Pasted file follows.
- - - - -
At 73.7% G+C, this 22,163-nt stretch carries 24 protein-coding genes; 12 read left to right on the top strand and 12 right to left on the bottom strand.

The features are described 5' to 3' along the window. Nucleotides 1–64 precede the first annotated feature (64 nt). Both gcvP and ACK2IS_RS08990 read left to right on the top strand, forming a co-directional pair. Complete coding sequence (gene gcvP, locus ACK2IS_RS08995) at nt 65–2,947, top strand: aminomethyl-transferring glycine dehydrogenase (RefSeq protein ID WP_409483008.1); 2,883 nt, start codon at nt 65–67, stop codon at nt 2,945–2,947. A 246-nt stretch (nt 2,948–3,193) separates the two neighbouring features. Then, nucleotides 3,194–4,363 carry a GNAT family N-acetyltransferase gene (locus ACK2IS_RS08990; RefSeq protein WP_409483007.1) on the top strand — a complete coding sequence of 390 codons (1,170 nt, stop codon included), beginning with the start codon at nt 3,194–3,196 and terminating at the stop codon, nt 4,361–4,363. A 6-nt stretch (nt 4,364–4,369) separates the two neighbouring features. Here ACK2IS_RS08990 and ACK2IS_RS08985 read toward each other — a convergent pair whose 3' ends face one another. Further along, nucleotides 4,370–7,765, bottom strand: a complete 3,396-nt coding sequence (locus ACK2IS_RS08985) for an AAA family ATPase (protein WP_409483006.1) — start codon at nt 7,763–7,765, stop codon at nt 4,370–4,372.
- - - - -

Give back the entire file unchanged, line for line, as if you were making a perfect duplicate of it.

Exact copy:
At 73.7% G+C, this 22,163-nt stretch carries 24 protein-coding genes; 12 read left to right on the top strand and 12 right to left on the bottom strand.

The features are described 5' to 3' along the window. Nucleotides 1–64 precede the first annotated feature (64 nt). Both gcvP and ACK2IS_RS08990 read left to right on the top strand, forming a co-directional pair. Complete coding sequence (gene gcvP, locus ACK2IS_RS08995) at nt 65–2,947, top strand: aminomethyl-transferring glycine dehydrogenase (RefSeq protein ID WP_409483008.1); 2,883 nt, start codon at nt 65–67, stop codon at nt 2,945–2,947. A 246-nt stretch (nt 2,948–3,193) separates the two neighbouring features. Then, nucleotides 3,194–4,363 carry a GNAT family N-acetyltransferase gene (locus ACK2IS_RS08990; RefSeq protein WP_409483007.1) on the top strand — a complete coding sequence of 390 codons (1,170 nt, stop codon included), beginning with the start codon at nt 3,194–3,196 and terminating at the stop codon, nt 4,361–4,363. A 6-nt stretch (nt 4,364–4,369) separates the two neighbouring features. Here ACK2IS_RS08990 and ACK2IS_RS08985 read toward each other — a convergent pair whose 3' ends face one another. Further along, nucleotides 4,370–7,765, bottom strand: a complete 3,396-nt coding sequence (locus ACK2IS_RS08985) for an AAA family ATPase (protein WP_409483006.1) — start codon at nt 7,763–7,765, stop codon at nt 4,370–4,372.